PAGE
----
5. When Krakauer asks Dan Lafferty if he has considered the parallels between himself and Osama bin Laden, Dan asserts that bin Laden is a “child of the Devil” and that the hijackers were “following a false prophet,” whereas he is following a true prophet [p. 321]. No doubt, bin Laden would say much the same of Lafferty. How are Dan Lafferty and Osama bin Laden alike? In what ways are all religious fundamentalists alike?

6. Krakauer asks: “if Ron Lafferty were deemed mentally ill because he obeyed the voice of God, isn’t everyone who believes in God and seeks guidance through prayer mentally ill as well?” [p. 297] Given the nature of, and motive for, the murders of Brenda Lafferty and her child, should Ron Lafferty be considered mentally ill? If so, should all others who “talk to God” or receive revelations—a central tenant of Mormonism—also be considered mentally ill? What would the legal ramifications be of such a shift in thought?

7. Krakauer begins part III with a quote from Bertrand Russell, who asserts that “every single bit of progress
in humane feeling, every improvement in the criminal law, every step toward the diminution of war, every step toward better treatment of the colored races, or every mitigation of slavery, every moral progress that there has been in the world, has been consistently opposed by the organized churches of the world” [p. 191]. Is this a fair and accurate statement? What historical examples support it? What improvements in humane feeling and social justice has the Mormon church opposed?

8. How are mainstream and fundamentalist Mormons likely to react to Krakauer’s book?

9. Much of Under the Banner of Heaven explores the tensions between freedom of religion and governmental authority. How should these tensions be resolved? How can the state allow religious freedom to those who place obedience to God’s will above obedience to secular laws?

10. Joseph Smith called himself “a second Mohammed,” and Krakauer quotes George Arbaugh who suggests that Mormonism’s “aggressive theocratic claims, political aspirations, and use of force, make it akin to Islam” [p. 102]. What other similarities exist between the Mormon and Islamic faiths?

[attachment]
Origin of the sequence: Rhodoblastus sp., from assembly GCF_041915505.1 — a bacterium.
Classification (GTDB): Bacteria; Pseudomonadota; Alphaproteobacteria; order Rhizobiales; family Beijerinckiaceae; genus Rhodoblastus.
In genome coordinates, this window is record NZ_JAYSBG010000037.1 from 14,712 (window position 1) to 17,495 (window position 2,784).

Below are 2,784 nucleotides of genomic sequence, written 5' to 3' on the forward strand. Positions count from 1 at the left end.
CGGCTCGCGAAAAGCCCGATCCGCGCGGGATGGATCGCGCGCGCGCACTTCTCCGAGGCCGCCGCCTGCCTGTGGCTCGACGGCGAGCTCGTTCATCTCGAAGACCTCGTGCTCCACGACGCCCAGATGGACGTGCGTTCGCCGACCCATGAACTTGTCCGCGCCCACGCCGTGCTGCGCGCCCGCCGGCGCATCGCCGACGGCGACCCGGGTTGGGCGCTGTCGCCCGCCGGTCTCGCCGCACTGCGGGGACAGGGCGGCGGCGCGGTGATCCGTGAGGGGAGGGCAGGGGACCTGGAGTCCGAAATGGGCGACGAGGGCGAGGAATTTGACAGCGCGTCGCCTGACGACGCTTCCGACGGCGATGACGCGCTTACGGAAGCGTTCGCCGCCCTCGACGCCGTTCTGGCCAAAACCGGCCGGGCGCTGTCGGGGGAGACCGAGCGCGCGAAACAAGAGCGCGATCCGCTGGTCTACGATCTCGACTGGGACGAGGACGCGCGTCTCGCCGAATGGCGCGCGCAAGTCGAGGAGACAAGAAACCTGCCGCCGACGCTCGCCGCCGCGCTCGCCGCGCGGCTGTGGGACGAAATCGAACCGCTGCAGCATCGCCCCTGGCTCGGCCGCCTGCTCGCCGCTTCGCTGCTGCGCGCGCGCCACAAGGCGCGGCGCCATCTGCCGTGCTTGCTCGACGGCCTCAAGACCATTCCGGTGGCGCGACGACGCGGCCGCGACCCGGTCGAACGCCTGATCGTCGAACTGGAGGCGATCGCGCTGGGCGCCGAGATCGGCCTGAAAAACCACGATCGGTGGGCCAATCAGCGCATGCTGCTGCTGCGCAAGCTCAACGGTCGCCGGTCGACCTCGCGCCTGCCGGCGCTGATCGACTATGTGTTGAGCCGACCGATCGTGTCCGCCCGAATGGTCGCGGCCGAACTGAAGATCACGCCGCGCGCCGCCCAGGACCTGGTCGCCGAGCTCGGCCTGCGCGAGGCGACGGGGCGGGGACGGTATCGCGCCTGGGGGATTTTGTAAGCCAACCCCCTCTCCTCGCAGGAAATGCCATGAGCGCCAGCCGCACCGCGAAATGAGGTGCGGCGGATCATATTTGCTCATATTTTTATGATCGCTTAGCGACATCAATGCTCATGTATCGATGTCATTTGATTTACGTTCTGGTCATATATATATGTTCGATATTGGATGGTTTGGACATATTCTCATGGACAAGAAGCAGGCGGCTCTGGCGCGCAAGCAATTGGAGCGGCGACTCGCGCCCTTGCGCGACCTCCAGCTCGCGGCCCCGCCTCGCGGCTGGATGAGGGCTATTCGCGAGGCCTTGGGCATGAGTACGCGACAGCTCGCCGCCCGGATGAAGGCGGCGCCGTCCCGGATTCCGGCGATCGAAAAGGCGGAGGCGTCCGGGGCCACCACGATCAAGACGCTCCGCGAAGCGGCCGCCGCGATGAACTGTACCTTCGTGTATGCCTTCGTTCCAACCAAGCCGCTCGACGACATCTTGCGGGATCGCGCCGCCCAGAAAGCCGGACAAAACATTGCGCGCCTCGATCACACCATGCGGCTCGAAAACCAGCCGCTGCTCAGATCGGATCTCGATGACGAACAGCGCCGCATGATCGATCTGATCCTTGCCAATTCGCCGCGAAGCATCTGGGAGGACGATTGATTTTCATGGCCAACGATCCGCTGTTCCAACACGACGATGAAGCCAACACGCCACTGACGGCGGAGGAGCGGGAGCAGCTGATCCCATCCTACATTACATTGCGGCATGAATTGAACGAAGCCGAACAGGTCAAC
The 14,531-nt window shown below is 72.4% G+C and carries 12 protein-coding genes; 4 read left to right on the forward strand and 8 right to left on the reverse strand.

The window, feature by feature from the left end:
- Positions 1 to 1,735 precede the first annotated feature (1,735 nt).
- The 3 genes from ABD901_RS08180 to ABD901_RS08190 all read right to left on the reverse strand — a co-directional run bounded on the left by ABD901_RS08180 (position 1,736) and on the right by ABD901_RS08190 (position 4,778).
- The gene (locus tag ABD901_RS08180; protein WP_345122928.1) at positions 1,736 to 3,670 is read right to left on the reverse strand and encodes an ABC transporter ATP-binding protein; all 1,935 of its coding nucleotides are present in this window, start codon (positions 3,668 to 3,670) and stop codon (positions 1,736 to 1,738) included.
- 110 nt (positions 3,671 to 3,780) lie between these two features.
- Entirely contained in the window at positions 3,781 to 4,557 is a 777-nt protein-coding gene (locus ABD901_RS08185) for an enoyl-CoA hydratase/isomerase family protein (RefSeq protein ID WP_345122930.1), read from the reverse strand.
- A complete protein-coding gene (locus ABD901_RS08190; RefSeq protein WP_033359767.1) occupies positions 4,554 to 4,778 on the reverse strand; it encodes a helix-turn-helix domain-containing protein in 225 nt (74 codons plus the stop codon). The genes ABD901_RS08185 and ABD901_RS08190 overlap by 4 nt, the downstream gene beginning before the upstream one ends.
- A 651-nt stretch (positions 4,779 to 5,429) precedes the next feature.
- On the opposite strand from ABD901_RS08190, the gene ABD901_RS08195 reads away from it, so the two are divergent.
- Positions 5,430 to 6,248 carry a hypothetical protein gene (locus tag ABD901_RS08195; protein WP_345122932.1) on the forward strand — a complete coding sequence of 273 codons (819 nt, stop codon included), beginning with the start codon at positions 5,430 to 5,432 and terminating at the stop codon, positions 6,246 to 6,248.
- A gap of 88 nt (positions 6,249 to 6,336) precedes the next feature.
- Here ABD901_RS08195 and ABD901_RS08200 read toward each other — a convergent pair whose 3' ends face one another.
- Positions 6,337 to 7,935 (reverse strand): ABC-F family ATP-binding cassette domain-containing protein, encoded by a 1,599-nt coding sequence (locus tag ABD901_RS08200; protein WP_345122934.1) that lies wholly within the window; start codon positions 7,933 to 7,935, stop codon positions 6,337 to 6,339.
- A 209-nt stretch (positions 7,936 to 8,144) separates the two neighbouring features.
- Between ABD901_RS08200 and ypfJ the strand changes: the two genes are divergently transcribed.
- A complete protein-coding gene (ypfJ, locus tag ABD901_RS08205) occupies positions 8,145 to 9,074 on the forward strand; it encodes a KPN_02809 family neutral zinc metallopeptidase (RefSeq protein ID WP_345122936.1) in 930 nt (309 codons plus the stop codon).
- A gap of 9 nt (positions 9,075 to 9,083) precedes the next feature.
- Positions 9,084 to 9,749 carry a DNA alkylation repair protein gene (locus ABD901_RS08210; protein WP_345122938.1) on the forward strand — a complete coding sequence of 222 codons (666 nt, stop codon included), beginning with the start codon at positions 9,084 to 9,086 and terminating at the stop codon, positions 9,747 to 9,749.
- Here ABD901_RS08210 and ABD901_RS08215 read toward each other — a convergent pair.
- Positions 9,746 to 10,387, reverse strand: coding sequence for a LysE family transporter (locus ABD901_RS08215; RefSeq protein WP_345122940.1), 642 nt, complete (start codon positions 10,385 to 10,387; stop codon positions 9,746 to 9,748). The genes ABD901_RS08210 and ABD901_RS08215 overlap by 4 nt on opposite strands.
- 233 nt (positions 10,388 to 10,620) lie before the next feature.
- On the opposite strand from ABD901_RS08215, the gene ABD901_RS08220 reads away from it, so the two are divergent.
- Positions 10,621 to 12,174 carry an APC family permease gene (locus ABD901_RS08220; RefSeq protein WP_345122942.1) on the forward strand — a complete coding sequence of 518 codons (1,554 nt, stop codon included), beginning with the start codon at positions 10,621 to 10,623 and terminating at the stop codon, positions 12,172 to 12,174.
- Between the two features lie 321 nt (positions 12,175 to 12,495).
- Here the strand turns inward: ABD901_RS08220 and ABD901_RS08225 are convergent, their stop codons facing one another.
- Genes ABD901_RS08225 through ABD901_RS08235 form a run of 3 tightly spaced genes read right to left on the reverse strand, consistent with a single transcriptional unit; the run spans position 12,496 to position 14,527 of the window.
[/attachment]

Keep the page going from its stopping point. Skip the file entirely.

11. How should Joseph Smith be understood: as a delusional narcissist, a con man, or “an authentic religious genius” [p. 55], as Harold Bloom claims?

12. Krakauer suggests that much of John Wesley Powell’s book, The Exploration of the Colorado River and Its Canyons, particularly his account of his dealings with the Shivwit Indians, should be regarded with a “healthy dose of skepticism,” and that it embellishes and omits important facts [p. 245]. Is Krakauer himself a trustworthy guide to the events he describes in Under the Banner of Heaven? Are his writing and his judgments fair and reasonable? What makes them so?

13. What patterns emerge from looking at Mormon history? What do events like the Mountain Meadow massacre and the violence between Mormons and gentiles in Missouri and Illinois suggest about the nature of Mormonism? Have Mormons been more often the perpetrators or the victims of violence?

14. At the very end of the book, former Mormon fundamentalist DeLoy Bateman says that while the Mormon fundamentalists who live within Colorado City may be happier than those who live outside it, he believes that “some things in life are more important than being happy. Like being free to think for yourself” [p. 334]. Why does Krakauer end the book this way? In what ways are Mormons not free to think for themselves? Is such freedom more important than happiness?

About this Author

Jon Krakauer is the author of Eiger Dreams, Into the Wild, and Into Thin Air and is editor of the Modern Library Exploration series.

Suggested Reading

Will Bagley, Blood of the Prophets: Brigham Young and the Massacre at Mountain Meadows; Fawn Brodie, No Man Knows My History: The Life of Joseph Smith; Sally Denton, American Massacre: The Tragedy at Mountain Meadows, September, 1857; Judith Freeman, Red Water; Philip Jenkins, Mystics and Messiahs: Cults and New Religions in American History; John D. Lee, Mormonism Unveiled: Or Life and Confession of John D. Lee and Brigham Young; Bernard Lewis, What Went Wrong?: The Clash Between Islam and Modernity in the Middle East; Dorothy Allred Solomon, Predators, Prey, and Other Kinfolk: Growing Up in Polygamy.